Friday, October 31, 2014

On That Day I Left My Boyhood Behind

Susan Burnett, at Imperial College London, writes:

My grandfather, Norman Marshall Woodcock, was called up on the day that war was declared in 1914.  He came home five years later. For fifty years after his return he rarely spoke about what had happened, but he cried each year on Remembrance Sunday.  As he grew old and had time to reflect he began to write, and in time he also began to answer the questions from his grandchildren when we asked him why he was crying.

Susan has now integrated her late grandfather's stories with the historical context, the history of the war in those areas where he was fighting.  The book is called On That Day I Left My Boyhood Behind and is a compelling first-hand account of the Middle East portion of World War I, with a special emphasis on the tragedy and debacle that we now simply call Gallipoli.

I place this book with Emily Mayhew's Wounded on my short list of must-read World War I books (of which there are many in this centennial year.)

Here's one excerpt from Mr. Woodcock's account, as a member of the Signal Corps.  Remember this occurred before the common use of wireless transmitters, so communications across the front were carried out on lines set out and maintained by the Corps:

During one battle the Navy was firing heavy Artillery from the ships anchored offshore towards the Turkish trenches ahead of us . . .

I was in charge of the communications lines that day. One of these lines ran to a Naval observation station, a dugout on the cliff top above W beach where the Lancashire Fusiliers had won five Victoria Crosses for bravery during the landings in April.  The sailors in the observation station sent these messages from the cliff top to the Admiral on the Majestic, anchored below.

Suddenly, a voice rang out "N.O.S. Lineman," that was me, "Line Dis" -- our communication line was disconnected to the Naval observation station, broken, probably damaged by a shell.  I picked up a Field Telephone and hurried out into the heat of the battle to test the line. The fault was not in the vicinity so I ran along the ground looking for where it was broken, falling flat when a shell burst near and hugging the ground to avoid rifle fire. I knew the observation station was the only link between our sea and land forces, so this was important. The line had to be repaired, and quickly.

I couldn't find a break and eventually, panting, I arrived at the observation station. A dreadful sight met my eyes. All eight men were dead. A shell had landed and burst inside the station; it had killed everyone. They were unrecognisable. It was awful. I collected myself as far as I could, and hurriedly connected my telephone, hoping it would still be through to the Signal Office where I had come from.  I held my breath and called.  Yes. To my relief it was in order. Quickly, I described the position, and then a voice came on: "Signal to the flagships. Stop Fleet bombardment. Our ships are firing into our men." I explained I had no signalling flags with me and everything in the dugout was destroyed. The answer: "Find some, it is very urgent, our casualties are mounting."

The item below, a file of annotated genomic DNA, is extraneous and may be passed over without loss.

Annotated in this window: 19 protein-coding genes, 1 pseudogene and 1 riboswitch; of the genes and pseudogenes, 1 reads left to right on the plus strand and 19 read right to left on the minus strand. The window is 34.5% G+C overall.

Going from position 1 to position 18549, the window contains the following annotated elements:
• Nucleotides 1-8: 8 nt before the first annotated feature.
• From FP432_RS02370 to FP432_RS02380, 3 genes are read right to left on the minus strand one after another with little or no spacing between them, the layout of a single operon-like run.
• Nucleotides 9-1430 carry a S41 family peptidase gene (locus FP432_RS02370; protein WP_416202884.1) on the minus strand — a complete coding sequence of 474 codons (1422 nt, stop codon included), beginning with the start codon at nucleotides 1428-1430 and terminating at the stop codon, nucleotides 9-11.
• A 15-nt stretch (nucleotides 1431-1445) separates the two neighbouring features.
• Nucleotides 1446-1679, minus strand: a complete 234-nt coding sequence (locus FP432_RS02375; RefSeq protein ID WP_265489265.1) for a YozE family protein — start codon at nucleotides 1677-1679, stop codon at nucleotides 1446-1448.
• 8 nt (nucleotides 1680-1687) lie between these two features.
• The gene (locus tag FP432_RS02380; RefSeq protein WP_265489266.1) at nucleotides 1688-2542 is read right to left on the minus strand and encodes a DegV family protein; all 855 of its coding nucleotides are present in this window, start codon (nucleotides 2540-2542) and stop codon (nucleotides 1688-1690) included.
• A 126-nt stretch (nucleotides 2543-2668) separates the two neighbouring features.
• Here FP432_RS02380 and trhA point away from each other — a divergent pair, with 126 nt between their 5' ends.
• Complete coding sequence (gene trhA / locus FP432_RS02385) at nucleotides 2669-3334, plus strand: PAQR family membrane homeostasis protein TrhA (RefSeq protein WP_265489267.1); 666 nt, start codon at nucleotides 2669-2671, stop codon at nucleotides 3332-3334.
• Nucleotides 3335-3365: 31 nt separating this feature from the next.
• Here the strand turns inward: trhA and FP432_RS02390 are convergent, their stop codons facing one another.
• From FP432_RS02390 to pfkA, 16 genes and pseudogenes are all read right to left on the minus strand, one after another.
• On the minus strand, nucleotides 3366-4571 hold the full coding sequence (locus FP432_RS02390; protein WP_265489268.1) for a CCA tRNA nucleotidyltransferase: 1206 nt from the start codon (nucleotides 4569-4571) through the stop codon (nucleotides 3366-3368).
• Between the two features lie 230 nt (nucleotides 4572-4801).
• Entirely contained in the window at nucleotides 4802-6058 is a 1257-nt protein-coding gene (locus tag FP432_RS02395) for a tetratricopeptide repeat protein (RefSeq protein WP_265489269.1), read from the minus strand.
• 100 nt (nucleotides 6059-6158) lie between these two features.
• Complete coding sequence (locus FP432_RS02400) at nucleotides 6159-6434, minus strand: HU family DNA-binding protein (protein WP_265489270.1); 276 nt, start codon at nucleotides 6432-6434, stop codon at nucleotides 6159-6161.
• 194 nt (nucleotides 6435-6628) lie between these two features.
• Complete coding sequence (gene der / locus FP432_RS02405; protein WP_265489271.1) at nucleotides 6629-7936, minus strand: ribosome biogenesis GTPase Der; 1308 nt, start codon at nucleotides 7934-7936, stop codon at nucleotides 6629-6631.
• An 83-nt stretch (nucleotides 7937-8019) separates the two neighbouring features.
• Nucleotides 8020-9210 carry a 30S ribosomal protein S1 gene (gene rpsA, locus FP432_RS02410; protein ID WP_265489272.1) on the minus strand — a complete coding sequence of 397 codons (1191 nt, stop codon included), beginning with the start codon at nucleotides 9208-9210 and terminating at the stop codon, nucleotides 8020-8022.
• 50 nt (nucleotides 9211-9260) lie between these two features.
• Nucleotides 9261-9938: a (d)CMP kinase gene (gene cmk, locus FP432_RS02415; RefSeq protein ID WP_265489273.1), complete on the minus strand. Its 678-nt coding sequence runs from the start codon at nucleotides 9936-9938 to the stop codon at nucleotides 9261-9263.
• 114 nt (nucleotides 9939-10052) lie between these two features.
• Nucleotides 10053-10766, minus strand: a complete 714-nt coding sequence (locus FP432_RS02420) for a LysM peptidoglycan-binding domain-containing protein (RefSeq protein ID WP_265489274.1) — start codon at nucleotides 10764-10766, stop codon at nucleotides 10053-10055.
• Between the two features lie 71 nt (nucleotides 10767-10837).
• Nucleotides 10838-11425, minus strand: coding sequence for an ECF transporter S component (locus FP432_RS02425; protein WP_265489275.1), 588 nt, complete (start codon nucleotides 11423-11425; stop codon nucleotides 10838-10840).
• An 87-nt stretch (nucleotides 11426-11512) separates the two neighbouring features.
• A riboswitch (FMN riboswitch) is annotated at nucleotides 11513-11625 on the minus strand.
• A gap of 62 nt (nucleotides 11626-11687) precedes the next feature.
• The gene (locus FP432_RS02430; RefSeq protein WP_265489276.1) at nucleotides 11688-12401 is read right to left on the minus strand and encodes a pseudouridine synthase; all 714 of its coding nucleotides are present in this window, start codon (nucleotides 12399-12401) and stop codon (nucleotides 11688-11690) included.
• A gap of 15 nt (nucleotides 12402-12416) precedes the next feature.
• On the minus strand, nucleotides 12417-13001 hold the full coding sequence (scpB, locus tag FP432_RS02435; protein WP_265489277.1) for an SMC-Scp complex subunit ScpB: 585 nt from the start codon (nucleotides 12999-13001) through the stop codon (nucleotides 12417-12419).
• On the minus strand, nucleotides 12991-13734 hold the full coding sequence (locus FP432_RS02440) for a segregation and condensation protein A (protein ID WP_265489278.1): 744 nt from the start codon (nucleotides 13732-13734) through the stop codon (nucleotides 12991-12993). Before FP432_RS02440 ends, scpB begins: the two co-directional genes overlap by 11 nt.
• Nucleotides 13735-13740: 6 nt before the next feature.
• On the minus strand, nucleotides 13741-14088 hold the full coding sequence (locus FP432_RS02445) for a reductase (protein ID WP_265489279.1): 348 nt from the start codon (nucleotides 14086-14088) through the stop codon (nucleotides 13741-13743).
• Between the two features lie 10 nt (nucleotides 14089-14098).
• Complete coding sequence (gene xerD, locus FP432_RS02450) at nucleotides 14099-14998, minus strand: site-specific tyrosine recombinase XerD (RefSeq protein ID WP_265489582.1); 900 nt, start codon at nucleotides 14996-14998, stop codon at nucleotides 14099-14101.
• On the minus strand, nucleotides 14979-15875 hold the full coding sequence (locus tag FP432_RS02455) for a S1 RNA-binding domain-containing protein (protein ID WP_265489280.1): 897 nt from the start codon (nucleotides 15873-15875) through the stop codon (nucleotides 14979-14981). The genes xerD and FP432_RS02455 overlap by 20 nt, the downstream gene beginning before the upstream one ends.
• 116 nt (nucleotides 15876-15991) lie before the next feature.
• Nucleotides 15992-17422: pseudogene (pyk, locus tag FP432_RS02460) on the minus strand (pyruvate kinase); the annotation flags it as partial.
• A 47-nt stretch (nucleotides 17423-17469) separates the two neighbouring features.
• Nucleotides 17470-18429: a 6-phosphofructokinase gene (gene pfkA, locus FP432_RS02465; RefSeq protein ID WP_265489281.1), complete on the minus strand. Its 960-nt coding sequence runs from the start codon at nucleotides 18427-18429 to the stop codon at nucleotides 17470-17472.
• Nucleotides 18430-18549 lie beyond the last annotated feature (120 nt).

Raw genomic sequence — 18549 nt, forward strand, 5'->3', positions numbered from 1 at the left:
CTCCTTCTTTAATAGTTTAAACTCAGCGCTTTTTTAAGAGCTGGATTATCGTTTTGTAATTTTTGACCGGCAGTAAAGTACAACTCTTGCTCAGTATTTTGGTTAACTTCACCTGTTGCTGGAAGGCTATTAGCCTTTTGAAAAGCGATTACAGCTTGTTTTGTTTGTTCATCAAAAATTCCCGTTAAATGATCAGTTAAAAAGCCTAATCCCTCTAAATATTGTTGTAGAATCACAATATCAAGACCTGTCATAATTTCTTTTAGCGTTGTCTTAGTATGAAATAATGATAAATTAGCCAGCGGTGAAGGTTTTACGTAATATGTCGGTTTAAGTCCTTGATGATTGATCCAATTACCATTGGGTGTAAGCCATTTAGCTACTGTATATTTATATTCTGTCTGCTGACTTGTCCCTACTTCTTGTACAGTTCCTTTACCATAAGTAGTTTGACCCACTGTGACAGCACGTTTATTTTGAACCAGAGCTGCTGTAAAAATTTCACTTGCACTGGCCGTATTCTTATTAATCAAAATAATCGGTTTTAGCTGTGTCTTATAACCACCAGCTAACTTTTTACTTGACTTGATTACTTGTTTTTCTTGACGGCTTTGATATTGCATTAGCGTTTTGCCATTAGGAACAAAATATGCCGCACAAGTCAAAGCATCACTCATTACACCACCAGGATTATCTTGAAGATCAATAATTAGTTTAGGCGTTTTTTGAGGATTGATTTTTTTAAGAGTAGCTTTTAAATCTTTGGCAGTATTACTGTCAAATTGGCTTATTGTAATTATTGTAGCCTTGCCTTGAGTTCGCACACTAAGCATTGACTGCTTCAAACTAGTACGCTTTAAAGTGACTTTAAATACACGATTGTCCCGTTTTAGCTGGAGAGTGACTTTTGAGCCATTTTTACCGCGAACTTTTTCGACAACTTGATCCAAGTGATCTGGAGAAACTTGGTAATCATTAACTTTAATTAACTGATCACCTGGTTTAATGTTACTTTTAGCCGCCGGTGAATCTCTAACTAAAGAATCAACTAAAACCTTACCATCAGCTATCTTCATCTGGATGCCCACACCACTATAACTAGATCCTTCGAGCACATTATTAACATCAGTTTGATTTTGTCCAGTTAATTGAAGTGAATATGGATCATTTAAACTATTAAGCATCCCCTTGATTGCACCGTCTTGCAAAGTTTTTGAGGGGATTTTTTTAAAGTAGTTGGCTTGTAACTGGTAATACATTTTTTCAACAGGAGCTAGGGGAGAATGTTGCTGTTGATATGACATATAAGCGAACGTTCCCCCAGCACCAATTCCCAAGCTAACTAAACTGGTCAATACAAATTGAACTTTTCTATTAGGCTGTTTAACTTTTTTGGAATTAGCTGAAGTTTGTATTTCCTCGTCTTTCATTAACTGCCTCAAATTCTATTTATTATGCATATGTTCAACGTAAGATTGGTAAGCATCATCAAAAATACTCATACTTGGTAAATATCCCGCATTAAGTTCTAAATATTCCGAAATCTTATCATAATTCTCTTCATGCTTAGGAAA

I thought for a moment as I surveyed the grisly scene, "Where can I get some flags?" and I remembered that further along the cliff was a 60-pounder Battery and they would have some.  I dashed along and explained my need as rapidly as I could to the Battery Commander.  As signallers we wore blue and white armbands wherever we were, and they allowed us to go anywhere without hindrance. The battery was in action and between my panting breaths and the big guns firing he gave an order for the flags to be brought, sending two of his signallers with me, presumably to make sure my story was true.

We set up station by the dugout and I sent the message to the Majestic.  The ships ceased firing and a boat party came ashore. They had gathered something was wrong when the station went quiet. When they saw the dugout there was silence for quite some time.

Then more messages were send describing the scene.  I returned to our Signal Office and learnt that the Navy had decimated our boys with their fire and when the inevitable counterattacks came, were driven off the hill and never recaptured it.

2 comments:

Charlotte said...

And yet we rush into war, time and again, for the slightest perceived infraction.

Bob Kavanagh said...

A great read on medical services in WW1
The Roses of No Man's Land by Lyn Macdonald